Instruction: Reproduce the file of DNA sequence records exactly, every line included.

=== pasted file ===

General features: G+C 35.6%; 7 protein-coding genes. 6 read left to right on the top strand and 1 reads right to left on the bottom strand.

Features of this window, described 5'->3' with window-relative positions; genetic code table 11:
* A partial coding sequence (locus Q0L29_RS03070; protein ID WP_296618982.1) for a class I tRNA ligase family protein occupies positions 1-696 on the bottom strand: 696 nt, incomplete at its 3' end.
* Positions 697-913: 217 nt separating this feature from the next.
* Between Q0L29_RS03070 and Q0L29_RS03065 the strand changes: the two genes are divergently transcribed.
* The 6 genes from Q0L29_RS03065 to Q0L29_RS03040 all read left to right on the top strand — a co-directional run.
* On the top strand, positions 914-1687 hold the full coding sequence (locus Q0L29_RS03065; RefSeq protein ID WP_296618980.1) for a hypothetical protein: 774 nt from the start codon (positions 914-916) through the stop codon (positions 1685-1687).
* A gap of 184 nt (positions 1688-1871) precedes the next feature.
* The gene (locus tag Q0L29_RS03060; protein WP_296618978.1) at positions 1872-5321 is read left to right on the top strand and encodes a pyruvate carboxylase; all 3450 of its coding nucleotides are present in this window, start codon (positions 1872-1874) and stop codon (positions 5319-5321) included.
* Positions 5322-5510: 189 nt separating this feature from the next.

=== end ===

General features: G+C 35.6%; 7 protein-coding genes. 6 read left to right on the top strand and 1 reads right to left on the bottom strand.

Features of this window, described 5'->3' with window-relative positions; genetic code table 11:
* A partial coding sequence (locus Q0L29_RS03070; protein ID WP_296618982.1) for a class I tRNA ligase family protein occupies positions 1-696 on the bottom strand: 696 nt, incomplete at its 3' end.
* Positions 697-913: 217 nt separating this feature from the next.
* Between Q0L29_RS03070 and Q0L29_RS03065 the strand changes: the two genes are divergently transcribed.
* The 6 genes from Q0L29_RS03065 to Q0L29_RS03040 all read left to right on the top strand — a co-directional run.
* On the top strand, positions 914-1687 hold the full coding sequence (locus Q0L29_RS03065; RefSeq protein ID WP_296618980.1) for a hypothetical protein: 774 nt from the start codon (positions 914-916) through the stop codon (positions 1685-1687).
* A gap of 184 nt (positions 1688-1871) precedes the next feature.
* The gene (locus tag Q0L29_RS03060; protein WP_296618978.1) at positions 1872-5321 is read left to right on the top strand and encodes a pyruvate carboxylase; all 3450 of its coding nucleotides are present in this window, start codon (positions 1872-1874) and stop codon (positions 5319-5321) included.
* Positions 5322-5510: 189 nt separating this feature from the next.